What are biodiversity offset assessments?

A landscape of bush and trees taken at Solomons Gully

One of our many ecological services is to assess areas for their biodiversity offset potential. 

Why do we do this?

There are Commonwealth and/or State legislative limits imposed on major infrastructure projects related to potential disturbance to Commonwealth-protected vegetation communities, such as Threatened Ecological Communities (TEC) and vegetation identified as habitat for listed threatened species.

Where disturbance limits are exceeded, there is a requirement for an offset, i.e. an equivalent area (or multiple) of similar vegetation that is reserved with long-term security through land purchases or management agreements. This is where the biodiversity offset assessment comes in.

How does a biodiversity offset assessment work?

When a property is assessed for its biodiversity value, our ecologists may undertake a wide range of assessments including:

  • Vegetation mapping
  • Vegetation condition assessment (e.g. using the BioCondition tool) 
  • Pest plant and animal mapping 

Where time and resources permit, targeted surveys for threatened plants and animals may also be undertaken. 

A wide range of fauna survey techniques may be employed to survey for threatened fauna, including: 

  • Trapping
  • Spotlighting
  • Acoustic detection 
  • Active searches

The end result? A report that describes the biodiversity offset potential of a particular property or parts thereof. This includes tables that summarise the potential biodiversity offset yield of a property. These may include the number of hectares of regrowth and remnant vegetation, and the estimated amount of potential habitat present for individual threatened fauna and flora.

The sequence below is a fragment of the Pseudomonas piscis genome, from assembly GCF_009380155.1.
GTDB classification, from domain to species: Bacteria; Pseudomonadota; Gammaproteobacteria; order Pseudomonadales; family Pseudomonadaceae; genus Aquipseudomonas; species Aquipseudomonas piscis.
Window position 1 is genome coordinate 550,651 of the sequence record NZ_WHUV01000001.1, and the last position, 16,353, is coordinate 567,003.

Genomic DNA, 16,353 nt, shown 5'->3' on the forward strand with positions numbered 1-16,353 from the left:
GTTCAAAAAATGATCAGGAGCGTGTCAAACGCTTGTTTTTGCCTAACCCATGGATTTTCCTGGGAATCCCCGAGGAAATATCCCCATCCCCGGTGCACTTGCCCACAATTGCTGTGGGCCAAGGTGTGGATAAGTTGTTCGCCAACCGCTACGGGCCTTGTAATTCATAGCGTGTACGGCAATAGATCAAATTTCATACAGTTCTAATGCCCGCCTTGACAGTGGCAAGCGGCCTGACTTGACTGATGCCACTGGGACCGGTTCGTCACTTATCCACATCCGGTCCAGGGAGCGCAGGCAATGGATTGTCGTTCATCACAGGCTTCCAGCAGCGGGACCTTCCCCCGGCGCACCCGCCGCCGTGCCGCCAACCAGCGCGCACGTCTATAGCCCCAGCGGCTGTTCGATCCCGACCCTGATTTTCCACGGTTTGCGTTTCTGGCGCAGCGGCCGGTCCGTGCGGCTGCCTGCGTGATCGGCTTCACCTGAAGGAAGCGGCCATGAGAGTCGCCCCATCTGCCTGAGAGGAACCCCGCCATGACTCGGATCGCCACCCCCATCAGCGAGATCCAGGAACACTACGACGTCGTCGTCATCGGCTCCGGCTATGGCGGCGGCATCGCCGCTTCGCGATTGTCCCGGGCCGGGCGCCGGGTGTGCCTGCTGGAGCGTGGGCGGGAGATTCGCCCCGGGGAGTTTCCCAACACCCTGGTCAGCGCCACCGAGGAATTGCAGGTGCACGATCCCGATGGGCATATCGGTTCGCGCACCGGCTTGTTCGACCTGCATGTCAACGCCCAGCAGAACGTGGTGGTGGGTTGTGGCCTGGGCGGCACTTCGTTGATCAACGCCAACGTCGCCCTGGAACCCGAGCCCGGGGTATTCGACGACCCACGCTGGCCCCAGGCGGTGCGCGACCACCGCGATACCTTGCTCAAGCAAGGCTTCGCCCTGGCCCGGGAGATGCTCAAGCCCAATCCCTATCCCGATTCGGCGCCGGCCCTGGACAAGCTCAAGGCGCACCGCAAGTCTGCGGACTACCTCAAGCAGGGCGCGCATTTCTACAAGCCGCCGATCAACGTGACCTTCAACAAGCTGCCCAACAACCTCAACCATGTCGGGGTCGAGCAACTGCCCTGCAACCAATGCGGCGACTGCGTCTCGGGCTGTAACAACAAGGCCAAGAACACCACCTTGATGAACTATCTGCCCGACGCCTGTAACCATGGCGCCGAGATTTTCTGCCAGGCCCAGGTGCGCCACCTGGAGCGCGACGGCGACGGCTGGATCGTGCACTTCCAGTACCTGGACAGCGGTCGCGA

What are the benefits?

One of the many roles of biodiversity offsets is ecosystem restoration. This may be achieved through the retention and management of regrowth as well as remnant vegetation. 

Management activities such as pest animal and plant control, fire and thinning may be required to restore the full suite of biodiversity habitat values.

Aside from ecosystem restoration benefits, one of the other positives of biodiversity offsets is that there may be a high potential for property owners to generate income streams from offset agreements based on remnant and regrowth retention when planning future vegetation management.

Do you need to consider biodiversity offset assessments for your project? Contact us today.

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